Paris, Je T’Aime
There seems to be no end to the euro’s woes. The Old Continent’s currency has fallen 25% against the dollar from its high mark last summer, and is closing in on parity. That’s good news for tourists dreaming of springtime in Paris; somewhat more surprisingly, it has also been a boon for Eurozone equities. The MSCI Euro Index, which tracks the home equity markets of the single currency region, is up 2.6% for the year to date as of the 3/12 close, versus 0.8% for the S&P 500. That’s 2.6% in US dollar terms, mind you. In home currency terms the Euro Index is up a whopping 17.0%. The combination of Euro-style QE (launched this week) and somewhat better-than-expected headline economic news appears capable of more than offsetting the drag caused by the plummeting currency.
Rising Sun, Rising Stocks
Japanese shares are also enjoying a season of growth. The yen is down 18% from its twelve month high, but the MSCI Japan Index is up 8.5% for the year to date (again, as measured in dollar terms). This despite an economy where retail sales tanked in the wake of last year’s consumption tax hike and where stagnation has been the default mode for the better part of the last two decades. Prime Minister Shinzo Abe’s “three arrows” of economic stimulus have yet to offer definitive proof that they’re working, but investors appear disinclined to wait around.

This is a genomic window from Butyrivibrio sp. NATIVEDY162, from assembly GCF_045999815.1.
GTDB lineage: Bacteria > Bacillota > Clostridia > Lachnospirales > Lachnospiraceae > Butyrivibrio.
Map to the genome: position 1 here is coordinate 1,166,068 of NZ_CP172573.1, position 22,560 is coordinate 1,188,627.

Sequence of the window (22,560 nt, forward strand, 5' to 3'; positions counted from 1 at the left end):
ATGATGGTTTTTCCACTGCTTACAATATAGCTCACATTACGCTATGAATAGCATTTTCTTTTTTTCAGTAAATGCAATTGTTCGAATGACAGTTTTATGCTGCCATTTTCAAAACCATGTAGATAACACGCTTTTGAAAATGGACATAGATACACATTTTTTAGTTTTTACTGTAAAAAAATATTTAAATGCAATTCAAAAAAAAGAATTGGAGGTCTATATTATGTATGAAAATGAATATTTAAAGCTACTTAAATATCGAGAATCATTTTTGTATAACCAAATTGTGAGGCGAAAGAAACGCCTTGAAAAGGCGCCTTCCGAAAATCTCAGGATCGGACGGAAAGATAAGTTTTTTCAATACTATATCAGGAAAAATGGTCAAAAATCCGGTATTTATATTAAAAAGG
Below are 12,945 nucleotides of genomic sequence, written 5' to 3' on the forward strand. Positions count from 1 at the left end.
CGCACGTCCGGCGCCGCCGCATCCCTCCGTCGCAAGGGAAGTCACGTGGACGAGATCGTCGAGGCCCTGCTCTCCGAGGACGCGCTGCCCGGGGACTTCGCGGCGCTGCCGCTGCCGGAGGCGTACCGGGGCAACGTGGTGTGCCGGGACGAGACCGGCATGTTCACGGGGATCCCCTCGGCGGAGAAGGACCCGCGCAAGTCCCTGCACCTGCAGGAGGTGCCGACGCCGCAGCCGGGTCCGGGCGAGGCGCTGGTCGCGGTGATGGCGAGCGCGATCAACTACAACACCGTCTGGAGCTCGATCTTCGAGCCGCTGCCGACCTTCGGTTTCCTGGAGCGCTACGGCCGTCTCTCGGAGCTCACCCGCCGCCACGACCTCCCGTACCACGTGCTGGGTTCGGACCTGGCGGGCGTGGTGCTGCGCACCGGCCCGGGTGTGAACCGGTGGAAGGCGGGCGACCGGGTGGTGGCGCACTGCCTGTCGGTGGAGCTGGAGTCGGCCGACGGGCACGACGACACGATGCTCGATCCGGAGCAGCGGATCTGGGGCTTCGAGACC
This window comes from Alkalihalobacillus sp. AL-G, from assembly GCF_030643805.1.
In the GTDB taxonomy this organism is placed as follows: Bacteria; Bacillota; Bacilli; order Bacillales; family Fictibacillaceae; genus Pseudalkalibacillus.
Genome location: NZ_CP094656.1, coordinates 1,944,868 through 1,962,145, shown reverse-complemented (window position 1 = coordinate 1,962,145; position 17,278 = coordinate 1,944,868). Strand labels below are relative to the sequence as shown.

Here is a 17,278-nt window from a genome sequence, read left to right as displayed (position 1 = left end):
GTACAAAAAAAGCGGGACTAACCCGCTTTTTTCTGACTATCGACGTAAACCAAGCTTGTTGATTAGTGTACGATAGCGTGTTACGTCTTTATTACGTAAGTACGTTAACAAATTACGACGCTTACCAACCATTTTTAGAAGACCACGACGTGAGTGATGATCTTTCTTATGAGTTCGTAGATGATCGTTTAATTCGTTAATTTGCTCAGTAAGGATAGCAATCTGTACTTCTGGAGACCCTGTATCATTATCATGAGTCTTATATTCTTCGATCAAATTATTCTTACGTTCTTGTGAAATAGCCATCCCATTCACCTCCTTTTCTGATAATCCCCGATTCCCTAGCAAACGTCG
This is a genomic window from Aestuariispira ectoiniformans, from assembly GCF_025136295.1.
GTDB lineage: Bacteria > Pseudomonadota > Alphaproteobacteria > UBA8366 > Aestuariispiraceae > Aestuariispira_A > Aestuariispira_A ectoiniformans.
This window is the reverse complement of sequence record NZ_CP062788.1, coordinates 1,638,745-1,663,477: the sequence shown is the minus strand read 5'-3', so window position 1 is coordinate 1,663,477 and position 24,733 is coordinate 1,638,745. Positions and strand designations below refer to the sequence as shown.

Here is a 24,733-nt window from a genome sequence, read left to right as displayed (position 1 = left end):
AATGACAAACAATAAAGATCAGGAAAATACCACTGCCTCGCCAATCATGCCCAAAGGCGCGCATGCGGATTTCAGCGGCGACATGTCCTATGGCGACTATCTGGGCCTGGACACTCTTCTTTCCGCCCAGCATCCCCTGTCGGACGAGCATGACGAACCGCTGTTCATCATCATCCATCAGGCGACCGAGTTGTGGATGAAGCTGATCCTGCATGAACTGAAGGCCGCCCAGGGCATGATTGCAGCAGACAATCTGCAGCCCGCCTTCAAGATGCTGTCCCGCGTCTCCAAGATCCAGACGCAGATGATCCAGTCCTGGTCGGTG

Diversification Is Your Friend Again
The go-go performance of Eurozone and Japanese equities contrasts starkly with the moribund performance of US stocks year to date. For the past three years US large caps have been dominant. Asset managers who – in keeping with prudent practices for long term investing – have managed diversified portfolios have been punished for nearly every dollar of non-US exposure during this time. The MSCI EAFE Index, a composite of developed markets in Europe, Australasia and the Far East, gained a scant 5.8% on an average annual basis over the past three years. For the same period the S&P 500 index of large cap US stocks boasted a 17.2% average annual gain. So in addition to the underlying currency and economic factors, this year’s relative performance would serve as a useful reminder that mean reversion lives. Every dog has its day, and every day has its dog.
Earnings and FX Headwinds
Weak currencies can be good for shares because, all else being equal, they make companies’ exports more competitive on the world markets. Both the Eurozone and Japan are traditionally high value-added exporters. Companies as diverse as Toyota and Moncler (an Italian producer of high-end luxury winter coats) have benefitted mightily from the respective plights of their home currencies. One imagines an uptick in the number of Italian and French luxury coats spotted in the New York Times Style section. Conversely, Europe’s and Japan’s tailwind is a daunting headwind for large US companies which derive a significant portion of their sales from overseas.
While we see continued opportunities for tactical positioning in European and Japanese equities, we are far from convinced of any sustainable outperformance over time. Both regions continue to face profound economic challenges, ones not likely to be resolved simply by waves of the QE magic wand. The year is far from over.